As expected, temperatures dropped into the single digits Sunday morning in the Twin Cities metro area.
Redwood Falls, Mankato and Albert Lea were among the spots in southern Minnesota that dropped a bit below zero, aided by extensive snow cover:
— NWS Twin Cities (@NWSTwinCities) November 18, 2018
Temps will rebound nicely this Sunday afternoon, but we’ll still be well below our average highs for this time of year.
Many spots in southern Minnesota should reach the lower 30s this Sunday afternoon, with mostly 20s to the north. There could be some highs in the upper teens in far northern Minnesota.
Highs on Monday are expected to range from the teens in northern Minnesota to the lower 30s in the far southeast:
Most spots in the Twin Cities metro area will see highs around 30 degrees on Monday. Twin Cities metro area highs are expected to reach the lower 30s on Tuesday, followed by upper 30s Wednesday. We’re still looking at highs in the lower 40s on Thanksgiving Day and Friday.
Thanksgiving high temps should be mild across much of Minnesota and Wisconsin:
Snow is expected to spread across northern Minnesota this Sunday evening and then sag into east-central Minnesota overnight. The Twin Cities metro area could see some light snow or a few flurries after midnight and early Monday morning.
The National Oceanic and Atmospheric Administration’s North American Mesoscale forecast model shows the potential snow pattern Sunday evening through Monday morning:
The color chart to the right of the loop refers to the strength of the signal that returns to the radar, not to the amount of snow.
Parts of northeastern Minnesota and northwestern Wisconsin could see an inch or two of snow Sunday night into very early Monday:
Thanksgiving weather records
The Minnesota State Climatology Office has posted a detailed account of historic Thanksgiving weather in the Twin Cities metro area:
Because Thanksgiving Day occurs at the transition period between autumn and winter, Thanksgiving weather can be balmy to brutal. A typical Thanksgiving Day in the Twin Cities has high temperatures in the 30’s and at least a bit of filtered sunshine.
Having a mild day in the 50’s on Thanksgiving Day is relatively rare, looking at the historical record back to 1872. A maximum of 50 or more has happened only eleven times in 144 years, or about once every 13 years or so. The warmest Thanksgiving Day is a tie of 62 degrees in 1914 and 1922. The mildest recent Thanksgiving Day was 60 degrees on November 22, 2012. This tied 1939 as the third warmest Thanksgiving back to 1872 for the Twin Cities.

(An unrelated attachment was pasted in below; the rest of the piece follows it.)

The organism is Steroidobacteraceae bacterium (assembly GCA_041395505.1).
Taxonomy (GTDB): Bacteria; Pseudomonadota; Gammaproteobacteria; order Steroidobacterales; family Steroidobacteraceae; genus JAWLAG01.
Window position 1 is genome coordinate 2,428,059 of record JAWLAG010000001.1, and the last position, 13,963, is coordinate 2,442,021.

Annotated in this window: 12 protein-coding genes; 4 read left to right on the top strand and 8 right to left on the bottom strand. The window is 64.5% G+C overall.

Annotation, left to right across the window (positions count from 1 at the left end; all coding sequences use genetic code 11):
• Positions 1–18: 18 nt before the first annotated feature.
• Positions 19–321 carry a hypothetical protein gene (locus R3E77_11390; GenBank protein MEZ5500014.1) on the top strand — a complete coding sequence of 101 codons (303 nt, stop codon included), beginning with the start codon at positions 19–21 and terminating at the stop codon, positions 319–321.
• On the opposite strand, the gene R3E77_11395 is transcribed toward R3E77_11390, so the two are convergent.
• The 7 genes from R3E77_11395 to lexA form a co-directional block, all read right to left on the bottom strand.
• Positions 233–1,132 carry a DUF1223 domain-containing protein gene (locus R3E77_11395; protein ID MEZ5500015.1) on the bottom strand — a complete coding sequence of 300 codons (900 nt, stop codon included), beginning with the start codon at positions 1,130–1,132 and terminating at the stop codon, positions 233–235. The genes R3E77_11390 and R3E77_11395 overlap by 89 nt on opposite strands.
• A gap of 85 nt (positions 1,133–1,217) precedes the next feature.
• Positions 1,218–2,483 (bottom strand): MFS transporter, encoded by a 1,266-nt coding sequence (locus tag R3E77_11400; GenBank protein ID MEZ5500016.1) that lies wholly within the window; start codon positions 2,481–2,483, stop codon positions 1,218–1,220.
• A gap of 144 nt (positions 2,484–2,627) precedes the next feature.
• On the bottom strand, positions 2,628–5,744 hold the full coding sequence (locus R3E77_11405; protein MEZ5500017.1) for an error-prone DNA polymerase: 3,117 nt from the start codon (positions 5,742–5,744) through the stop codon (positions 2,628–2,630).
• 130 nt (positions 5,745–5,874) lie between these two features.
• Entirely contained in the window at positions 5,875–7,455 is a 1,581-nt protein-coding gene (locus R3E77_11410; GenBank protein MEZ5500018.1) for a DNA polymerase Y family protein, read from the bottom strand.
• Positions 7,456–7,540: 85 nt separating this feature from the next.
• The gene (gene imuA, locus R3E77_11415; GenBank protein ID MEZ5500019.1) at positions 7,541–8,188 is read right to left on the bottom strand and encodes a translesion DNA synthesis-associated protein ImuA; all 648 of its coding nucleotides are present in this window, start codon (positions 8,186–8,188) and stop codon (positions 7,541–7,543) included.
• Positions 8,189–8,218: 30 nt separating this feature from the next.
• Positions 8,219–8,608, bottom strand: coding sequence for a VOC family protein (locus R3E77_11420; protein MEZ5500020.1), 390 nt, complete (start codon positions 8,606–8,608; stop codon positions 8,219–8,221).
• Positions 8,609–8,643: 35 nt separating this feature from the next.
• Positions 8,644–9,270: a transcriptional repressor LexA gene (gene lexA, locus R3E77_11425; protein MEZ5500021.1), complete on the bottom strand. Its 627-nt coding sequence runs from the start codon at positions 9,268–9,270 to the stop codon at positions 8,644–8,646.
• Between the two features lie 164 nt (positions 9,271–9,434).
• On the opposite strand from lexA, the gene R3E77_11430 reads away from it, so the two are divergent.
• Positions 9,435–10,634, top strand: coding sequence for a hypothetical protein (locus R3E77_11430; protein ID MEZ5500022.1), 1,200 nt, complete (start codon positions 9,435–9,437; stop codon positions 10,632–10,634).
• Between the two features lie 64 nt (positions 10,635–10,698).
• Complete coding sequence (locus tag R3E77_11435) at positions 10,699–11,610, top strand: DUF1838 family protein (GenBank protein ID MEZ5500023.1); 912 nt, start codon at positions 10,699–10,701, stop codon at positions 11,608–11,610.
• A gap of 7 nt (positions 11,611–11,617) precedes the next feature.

On the other side of the spectrum it is common to have a high temperature below 32. The average Thanksgiving Day temperature is right around freezing. What about extremely cold Thanksgivings? Looking at the past 141 years, odds are about the same to have a minimum at or below zero on Thanksgiving Day, as it is to have a maximum of 50 or above. Below-zero lows have occurred ten times in the past 141 years. The coldest Thanksgiving Day minimum temperature was 18 degrees below zero on November 25, 1880. The coldest high temperature was one below zero on November 28, 1872. The last time it was below zero on the morning of Thanksgiving was in 2014, with four below zero. 2014 had the coldest Thanksgiving high temperature since 1930 with a temperature of 10 degrees.
Measurable snow fell on 29 of the past Thanksgivings back to 1884, about every five years or so. The most snow that fell on Thanksgiving was five inches in 1970. The last time there was measurable snow on Thanksgiving was in 2015 with 1.3 inches of snow.
Historically, about one in three Thanksgivings have at least one inch of snow on the ground. The deepest snow pack is a tie with 1921 and 1983, both with 10 inches on the ground by Turkey Day.
It occasionally rains on Thanksgiving Day as well. In 1896, a two-day event in the Twin Cities doused Thanksgiving travelers with nearly three inches of rain.
They also have posted detailed Twin Cities weather data for every Thanksgiving Day since 1872. You can check that out and impress your friends with your knowledge!
You can hear my live weather updates on Minnesota Public Radio at 7:49 a.m. Thursdays and Fridays, and at 7:35 a.m., 9:35 a.m. and 4:35 p.m. each Saturday and Sunday.